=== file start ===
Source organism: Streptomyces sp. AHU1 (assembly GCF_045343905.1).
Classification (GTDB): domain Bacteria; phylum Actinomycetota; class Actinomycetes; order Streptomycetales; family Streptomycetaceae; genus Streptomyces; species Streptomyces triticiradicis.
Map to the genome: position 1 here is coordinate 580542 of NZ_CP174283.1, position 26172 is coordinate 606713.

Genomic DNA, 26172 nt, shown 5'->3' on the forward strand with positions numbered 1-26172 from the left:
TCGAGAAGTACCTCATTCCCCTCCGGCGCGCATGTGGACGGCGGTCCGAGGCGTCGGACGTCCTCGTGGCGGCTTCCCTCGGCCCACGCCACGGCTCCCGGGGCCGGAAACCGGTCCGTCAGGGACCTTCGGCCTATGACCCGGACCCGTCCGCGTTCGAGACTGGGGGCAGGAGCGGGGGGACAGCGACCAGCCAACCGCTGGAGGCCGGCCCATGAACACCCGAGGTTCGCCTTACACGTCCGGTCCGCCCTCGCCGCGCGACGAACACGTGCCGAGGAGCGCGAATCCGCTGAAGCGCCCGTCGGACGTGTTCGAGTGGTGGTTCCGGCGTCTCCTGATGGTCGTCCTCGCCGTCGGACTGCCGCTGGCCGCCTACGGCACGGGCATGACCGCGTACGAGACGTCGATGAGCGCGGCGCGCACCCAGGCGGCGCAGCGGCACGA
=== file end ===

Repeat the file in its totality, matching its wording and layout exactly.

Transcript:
Source organism: Streptomyces sp. AHU1 (assembly GCF_045343905.1).
Classification (GTDB): domain Bacteria; phylum Actinomycetota; class Actinomycetes; order Streptomycetales; family Streptomycetaceae; genus Streptomyces; species Streptomyces triticiradicis.
Map to the genome: position 1 here is coordinate 580542 of NZ_CP174283.1, position 26172 is coordinate 606713.

Genomic DNA, 26172 nt, shown 5'->3' on the forward strand with positions numbered 1-26172 from the left:
TCGAGAAGTACCTCATTCCCCTCCGGCGCGCATGTGGACGGCGGTCCGAGGCGTCGGACGTCCTCGTGGCGGCTTCCCTCGGCCCACGCCACGGCTCCCGGGGCCGGAAACCGGTCCGTCAGGGACCTTCGGCCTATGACCCGGACCCGTCCGCGTTCGAGACTGGGGGCAGGAGCGGGGGGACAGCGACCAGCCAACCGCTGGAGGCCGGCCCATGAACACCCGAGGTTCGCCTTACACGTCCGGTCCGCCCTCGCCGCGCGACGAACACGTGCCGAGGAGCGCGAATCCGCTGAAGCGCCCGTCGGACGTGTTCGAGTGGTGGTTCCGGCGTCTCCTGATGGTCGTCCTCGCCGTCGGACTGCCGCTGGCCGCCTACGGCACGGGCATGACCGCGTACGAGACGTCGATGAGCGCGGCGCGCACCCAGGCGGCGCAGCGGCACGA